Originally published on Thu August 1, 2013 1:32 pm

Young backers of a bill to legalize the production and trade of marijuana in Uruguay wait outside the Parliament building as lawmakers debate the bill Wednesday.
AFP/Getty Images

Uruguay is poised to create a state-licensed marijuana industry, after the country's lower house of Congress passed a controversial bill late Wednesday detailing how the government would regulate marijuana — from its production and import to marketing and distribution. The move would be a first.

NPR's South America correspondent Lourdes Garcia-Navarro tells our Newscast unit that the landmark bill now goes to the Senate, where it is expected to sail through.

Lourdes reports:

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11:18am

Thu August 1, 2013
Education

UTC Program More Than Doubles The Graduation Rate For Some At-Risk Students

"At-risk" students are the kids most likely (not) to succeed. They are the first person in their family to attend university. They typically come from low-income single parent homes and, as if that wasn't enough, they often suffer from a physical, emotional, or intellectual disability. The transition from high school to college is tough for any 18 year-old, but for these young men and women the obstacles are often insurmountable. Lucky--very, very lucky--are those who manage to secure a place in Shirl Gholston's Student Support Services.

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11:00am

Thu August 1, 2013
The Two-Way

S&P 500 Index Passes 1,700 Mark For First Time

Originally published on Thu August 1, 2013 1:06 pm

A chart shows the growth in the Standard & Poor's 500 index of large-capitalization U.S. stocks. The index passed the 1,700 mark for the first time Thursday.
S&P 500

The Standard & Poor's 500 index, the benchmark of America's largest corporations, surpassed 1,700 points for the first time in early trading Thursday. The rise is being tied to a drop in weekly jobless claims, as well as assurances from central banks in the U.S. and Europe that they would continue to bolster their economies.

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10:53am

Thu August 1, 2013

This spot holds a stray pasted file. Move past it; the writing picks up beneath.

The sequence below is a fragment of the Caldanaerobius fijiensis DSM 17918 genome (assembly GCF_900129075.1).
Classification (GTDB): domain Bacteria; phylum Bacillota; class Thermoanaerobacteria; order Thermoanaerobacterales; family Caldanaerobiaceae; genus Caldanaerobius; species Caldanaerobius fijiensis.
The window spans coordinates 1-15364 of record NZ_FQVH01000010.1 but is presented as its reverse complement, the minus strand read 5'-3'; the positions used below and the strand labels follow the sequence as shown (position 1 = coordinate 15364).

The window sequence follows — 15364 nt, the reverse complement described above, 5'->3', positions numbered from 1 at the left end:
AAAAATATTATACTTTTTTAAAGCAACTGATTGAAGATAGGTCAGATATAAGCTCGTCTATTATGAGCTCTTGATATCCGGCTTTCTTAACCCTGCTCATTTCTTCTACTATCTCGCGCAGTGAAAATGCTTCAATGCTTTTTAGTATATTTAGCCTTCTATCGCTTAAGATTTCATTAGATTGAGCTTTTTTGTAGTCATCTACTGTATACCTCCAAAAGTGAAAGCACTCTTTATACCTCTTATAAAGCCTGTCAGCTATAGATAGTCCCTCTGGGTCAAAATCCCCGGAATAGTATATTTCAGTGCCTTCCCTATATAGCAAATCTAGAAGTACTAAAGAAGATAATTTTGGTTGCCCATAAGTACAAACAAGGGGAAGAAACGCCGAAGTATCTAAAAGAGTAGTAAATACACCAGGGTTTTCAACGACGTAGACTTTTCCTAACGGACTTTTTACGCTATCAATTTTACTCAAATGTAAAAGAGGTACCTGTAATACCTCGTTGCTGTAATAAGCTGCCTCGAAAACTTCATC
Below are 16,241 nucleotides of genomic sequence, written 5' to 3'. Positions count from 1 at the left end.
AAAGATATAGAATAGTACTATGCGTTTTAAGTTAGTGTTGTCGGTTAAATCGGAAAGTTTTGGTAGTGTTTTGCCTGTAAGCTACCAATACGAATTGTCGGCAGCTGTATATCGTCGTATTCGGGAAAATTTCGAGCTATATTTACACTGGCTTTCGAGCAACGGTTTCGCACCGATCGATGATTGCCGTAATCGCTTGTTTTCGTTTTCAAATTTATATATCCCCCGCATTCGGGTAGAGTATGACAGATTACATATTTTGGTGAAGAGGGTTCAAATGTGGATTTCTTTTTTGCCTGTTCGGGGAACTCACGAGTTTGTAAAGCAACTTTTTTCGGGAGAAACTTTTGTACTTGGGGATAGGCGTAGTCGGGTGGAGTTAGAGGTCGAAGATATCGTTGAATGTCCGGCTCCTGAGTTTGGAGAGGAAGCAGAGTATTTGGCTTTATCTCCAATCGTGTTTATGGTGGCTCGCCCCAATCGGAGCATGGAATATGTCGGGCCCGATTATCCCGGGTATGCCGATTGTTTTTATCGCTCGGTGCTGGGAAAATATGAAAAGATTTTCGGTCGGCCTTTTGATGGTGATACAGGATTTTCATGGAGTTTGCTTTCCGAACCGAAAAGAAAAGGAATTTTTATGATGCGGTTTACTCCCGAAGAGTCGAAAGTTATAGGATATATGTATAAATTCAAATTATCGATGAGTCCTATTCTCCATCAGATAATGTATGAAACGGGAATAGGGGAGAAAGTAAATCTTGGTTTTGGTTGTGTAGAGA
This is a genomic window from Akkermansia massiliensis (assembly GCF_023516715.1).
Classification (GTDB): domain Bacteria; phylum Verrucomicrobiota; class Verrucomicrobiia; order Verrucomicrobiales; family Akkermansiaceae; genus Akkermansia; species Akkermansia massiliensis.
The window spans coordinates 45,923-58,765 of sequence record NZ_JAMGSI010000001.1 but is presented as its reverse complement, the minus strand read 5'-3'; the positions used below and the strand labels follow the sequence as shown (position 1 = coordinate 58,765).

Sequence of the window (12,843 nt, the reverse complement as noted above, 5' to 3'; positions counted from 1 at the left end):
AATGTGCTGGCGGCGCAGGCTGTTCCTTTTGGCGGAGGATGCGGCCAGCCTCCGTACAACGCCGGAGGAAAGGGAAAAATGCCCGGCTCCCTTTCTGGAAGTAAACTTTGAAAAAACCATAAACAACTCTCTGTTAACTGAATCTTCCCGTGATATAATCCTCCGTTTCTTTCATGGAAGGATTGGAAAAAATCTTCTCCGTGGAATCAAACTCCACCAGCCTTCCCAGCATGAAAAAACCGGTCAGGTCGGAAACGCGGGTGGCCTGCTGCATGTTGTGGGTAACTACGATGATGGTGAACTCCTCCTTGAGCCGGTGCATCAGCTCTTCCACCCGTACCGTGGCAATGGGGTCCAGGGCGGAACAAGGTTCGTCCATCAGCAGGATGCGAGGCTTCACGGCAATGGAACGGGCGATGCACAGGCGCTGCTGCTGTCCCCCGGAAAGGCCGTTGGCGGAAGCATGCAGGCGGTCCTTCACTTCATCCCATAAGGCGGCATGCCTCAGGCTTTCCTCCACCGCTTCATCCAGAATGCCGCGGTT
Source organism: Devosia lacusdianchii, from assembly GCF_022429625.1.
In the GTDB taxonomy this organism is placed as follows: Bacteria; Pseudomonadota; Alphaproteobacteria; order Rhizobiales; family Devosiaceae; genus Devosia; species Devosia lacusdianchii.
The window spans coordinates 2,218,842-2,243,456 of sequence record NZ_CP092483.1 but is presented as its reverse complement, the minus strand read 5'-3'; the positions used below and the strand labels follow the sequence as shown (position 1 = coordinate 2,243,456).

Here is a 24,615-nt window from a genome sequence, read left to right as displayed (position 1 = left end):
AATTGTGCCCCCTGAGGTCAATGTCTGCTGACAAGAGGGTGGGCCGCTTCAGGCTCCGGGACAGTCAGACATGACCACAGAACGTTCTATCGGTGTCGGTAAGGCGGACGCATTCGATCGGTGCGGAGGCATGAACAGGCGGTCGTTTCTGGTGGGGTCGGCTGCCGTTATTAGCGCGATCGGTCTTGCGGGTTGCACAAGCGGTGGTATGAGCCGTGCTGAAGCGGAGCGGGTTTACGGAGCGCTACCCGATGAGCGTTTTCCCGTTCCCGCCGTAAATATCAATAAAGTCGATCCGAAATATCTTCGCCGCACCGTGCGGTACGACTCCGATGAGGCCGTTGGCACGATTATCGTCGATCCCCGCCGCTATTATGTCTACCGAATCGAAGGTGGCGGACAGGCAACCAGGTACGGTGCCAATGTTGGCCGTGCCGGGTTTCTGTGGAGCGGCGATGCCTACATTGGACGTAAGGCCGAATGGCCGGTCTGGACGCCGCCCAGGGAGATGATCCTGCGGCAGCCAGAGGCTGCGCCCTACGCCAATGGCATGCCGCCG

Shots - Health News

When Fleeing Zombies (Or Flu), Cooperation Saves Lives

Originally published on Thu August 1, 2013 12:01 pm

Best to check with the neighbors and the health department if commuting during zombie attacks.
AMC-TV

How will humans survive the zombie apocalypse? Will it be each man for himself or will a coordinated effort be what saves us from ultimate doom?

An MIT professor is trying to answer this question for us mortals. "There is a price that society pays if everyone determines his behavior selfishly," Ruben Juanes says. And this cost of selfish behavior is what game theorists call the price of anarchy.

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10:33am

Thu August 1, 2013
The Two-Way

Beset San Diego Mayor Says He Didn't Get Harassment Training

Originally published on Thu August 1, 2013 3:41 pm

San Diego Mayor Bob Filner announced at a news conference last week that he intended to seek professional help for sexual harassment issues.
Bill Wechter Getty Images

San Diego Mayor Bob Filner, accused by at least eight women of sexually harassing them, never received a mandated training course on sexual harassment from the city, according to his attorney.

Harvey Berger says the city failed to meet its legal requirement and therefore should foot the mayor's legal bills. Filner and the city of San Diego are being sued by the mayor's former communications director, Irene McCormack Jackson.